Expert Opinion: Designing Healthcare for Every Generation

Tina Larsen (Courtesy of: Corgan)

The physical environment can have a big impact on how an employee feels and can either facilitate their ability to do their job or create frustrating barriers, but these pain points, preferences, and motivators look different for Baby Boomers, post-millennials, and everyone in between.

In light of the growth of healthcare’s generationally diverse workforce, understanding the most important drivers of staff satisfaction provides a powerful opportunity to improve quality of care, patient experience, and ultimately, the bottom line.

  • Baby boomers are emotionally invested in patients but report being emotionally exhausted and physically fatigued.
  • Concerned with a work-life balance and their health, Gen Xers can be stressed by long hours and search for more flexible jobs. When promoted to supervisory roles, they are challenged by managing diverse teams in today’s workforce.
  • Millennials are tech-reliant and frustrated with inefficient processes and lack of technology. They are motivated by altruistic missions, benefits, teamwork, and mentorship. They value flexibility and workplace wellness.  By 2025, 75% of the workforce will be millennials or post millennials.
  • Entrepreneurial in spirit, Post-Millennials are natural multi-taskers, appreciate the increased productivity afforded by technology, and are most likely to question the status-quo.

Despite these differences, several DFW projects have adapted popular workplace trends to respond to today’s multi-generational staff and create supportive environments that increase satisfaction, recruit and retain talent, and improve patient outcomes with more engaged caregivers.

Variety and Control

Offering a mix of postures provides the power of choice to personalize the workplace according to their workstyle or the task at hand. Lighting and acoustics add layers of control and comfort to mitigate distractions and create opportunities for more inviting, functional spaces for relationship building and mentorship. Hybrid environments such as corridor alcoves and centralized nurses’ station being designed at Methodist Midlothian offers multiple settings and flexible furniture to suit several concurrent needs and workstyles–empowering millennials, who value team-oriented settings, with collaborative spaces to learn from more experienced colleagues while those looking for “heads down” time can find nestled work stations connected to the department.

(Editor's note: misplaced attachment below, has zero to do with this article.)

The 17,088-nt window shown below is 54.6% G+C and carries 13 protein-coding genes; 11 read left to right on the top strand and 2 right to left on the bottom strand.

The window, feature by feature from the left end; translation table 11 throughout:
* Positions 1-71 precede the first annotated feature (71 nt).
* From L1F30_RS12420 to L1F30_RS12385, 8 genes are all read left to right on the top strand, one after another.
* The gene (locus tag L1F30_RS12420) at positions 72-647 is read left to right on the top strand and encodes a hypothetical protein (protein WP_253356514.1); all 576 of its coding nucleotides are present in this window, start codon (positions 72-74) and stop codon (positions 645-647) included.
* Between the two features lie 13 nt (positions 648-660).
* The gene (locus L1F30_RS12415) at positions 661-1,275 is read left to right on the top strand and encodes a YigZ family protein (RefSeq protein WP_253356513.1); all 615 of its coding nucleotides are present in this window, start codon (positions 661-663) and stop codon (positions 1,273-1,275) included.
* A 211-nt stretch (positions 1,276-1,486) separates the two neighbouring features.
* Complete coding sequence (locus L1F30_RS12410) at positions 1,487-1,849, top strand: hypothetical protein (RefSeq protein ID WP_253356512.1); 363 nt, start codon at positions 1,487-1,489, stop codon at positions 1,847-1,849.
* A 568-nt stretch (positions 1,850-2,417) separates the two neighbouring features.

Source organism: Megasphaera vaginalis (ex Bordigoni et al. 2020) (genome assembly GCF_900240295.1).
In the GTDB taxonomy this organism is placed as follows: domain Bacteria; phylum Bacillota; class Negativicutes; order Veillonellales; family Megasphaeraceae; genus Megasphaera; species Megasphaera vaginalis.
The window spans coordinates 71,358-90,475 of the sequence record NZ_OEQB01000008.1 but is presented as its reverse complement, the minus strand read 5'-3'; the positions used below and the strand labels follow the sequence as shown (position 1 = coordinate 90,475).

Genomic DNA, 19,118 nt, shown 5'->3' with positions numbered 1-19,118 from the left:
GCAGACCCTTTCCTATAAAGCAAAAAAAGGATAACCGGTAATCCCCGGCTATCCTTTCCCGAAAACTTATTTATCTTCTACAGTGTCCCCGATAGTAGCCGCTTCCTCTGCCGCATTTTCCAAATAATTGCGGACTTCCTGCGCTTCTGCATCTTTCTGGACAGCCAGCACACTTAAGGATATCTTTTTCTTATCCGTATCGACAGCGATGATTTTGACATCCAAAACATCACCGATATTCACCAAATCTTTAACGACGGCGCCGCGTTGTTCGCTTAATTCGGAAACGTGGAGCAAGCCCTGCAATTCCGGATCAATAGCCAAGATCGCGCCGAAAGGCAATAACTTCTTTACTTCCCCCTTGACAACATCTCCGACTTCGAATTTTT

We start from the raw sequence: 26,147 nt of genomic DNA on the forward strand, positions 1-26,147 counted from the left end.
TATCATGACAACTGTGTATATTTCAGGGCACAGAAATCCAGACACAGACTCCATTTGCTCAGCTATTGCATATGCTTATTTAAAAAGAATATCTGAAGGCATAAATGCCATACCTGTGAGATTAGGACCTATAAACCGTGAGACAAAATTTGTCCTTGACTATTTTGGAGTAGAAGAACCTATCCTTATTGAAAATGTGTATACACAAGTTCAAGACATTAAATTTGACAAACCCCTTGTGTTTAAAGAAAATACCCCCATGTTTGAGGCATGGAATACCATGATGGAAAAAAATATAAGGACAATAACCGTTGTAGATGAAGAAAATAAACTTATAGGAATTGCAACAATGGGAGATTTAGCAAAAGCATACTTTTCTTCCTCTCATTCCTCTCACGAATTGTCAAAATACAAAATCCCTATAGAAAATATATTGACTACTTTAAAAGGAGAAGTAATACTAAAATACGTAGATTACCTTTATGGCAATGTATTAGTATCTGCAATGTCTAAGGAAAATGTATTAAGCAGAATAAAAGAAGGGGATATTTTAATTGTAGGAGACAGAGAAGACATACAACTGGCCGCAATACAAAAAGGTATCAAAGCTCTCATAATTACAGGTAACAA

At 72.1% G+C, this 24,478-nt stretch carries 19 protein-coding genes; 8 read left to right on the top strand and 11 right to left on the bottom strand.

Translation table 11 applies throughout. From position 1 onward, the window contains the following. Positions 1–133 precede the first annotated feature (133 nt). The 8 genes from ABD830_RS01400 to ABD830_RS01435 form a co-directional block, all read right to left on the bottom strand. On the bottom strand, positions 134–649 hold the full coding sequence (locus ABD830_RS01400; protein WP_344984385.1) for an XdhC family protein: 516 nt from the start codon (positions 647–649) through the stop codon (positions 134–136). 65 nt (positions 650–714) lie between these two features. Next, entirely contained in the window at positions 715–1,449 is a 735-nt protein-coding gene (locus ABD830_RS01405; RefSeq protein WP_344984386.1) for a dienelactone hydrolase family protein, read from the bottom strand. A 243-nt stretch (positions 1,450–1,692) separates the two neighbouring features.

Wellness and Mindfulness

The health of nurses is worse than that of the average American–many overweight, over-stressed and more susceptible to a job-related injury. Incorporating WELL Building Strategies such as sit to stand workstations and healthy food options provides measurable solutions for improving overall well-being. Naturally inspired colors, textures and visual effects— laminate, porcelain, and vinyl designed to look like wood, for instance—replicate the sensory effect of being outside in a healthcare appropriate setting. For those managing 12-hour shifts, averaging 25,000 steps per day, and dealing with the emotional fatigue of large caseloads, respite areas with serene images, lounge furniture, and views to the outdoors provides accessible reprieve between patients while encouraging a more balanced culture.

Technology

Healthcare as an industry is filled with cutting-edge medical equipment technology, but the day-to-day technology provided to front line clinical staff often falls well behind corporate workplace standards. Access through handheld devices and at appropriately located workstations with badge-tap log-ins improves efficiency and reduces frustration in Parkland Hospital. Electronic medical records continue to improve as software systems become fully integrated across the healthcare systems. For example, EMR can scan systems associated with patient medication dispensing and reduce errors by automatically crosschecking the medication and dosage with the patients’ medical records.

From emerging talent that tend to be drawn to amenities and workplace perks to experienced staff juggling the demands of physical and psychological stressors, healthcare’s modern workforce differ in how core values take shape. All staff, regardless of their generation or experience level, want to know their contributions matter and feel that they are valued. They need the right tools in the right place at the right time with customizable environments that are as nimble and responsive as they are to the demands of the day. Finally, while healthcare design and operations have been very good at caring for patients, staff need a workplace that is just as successful at caring for them.

Tina Larsen, AIA, LEED AP, EDAC is the Healthcare Market Sector Leader for Corgan and has over 32 years of experience on a wide variety of complex clinical projects in both renovations and ground-up facilities.

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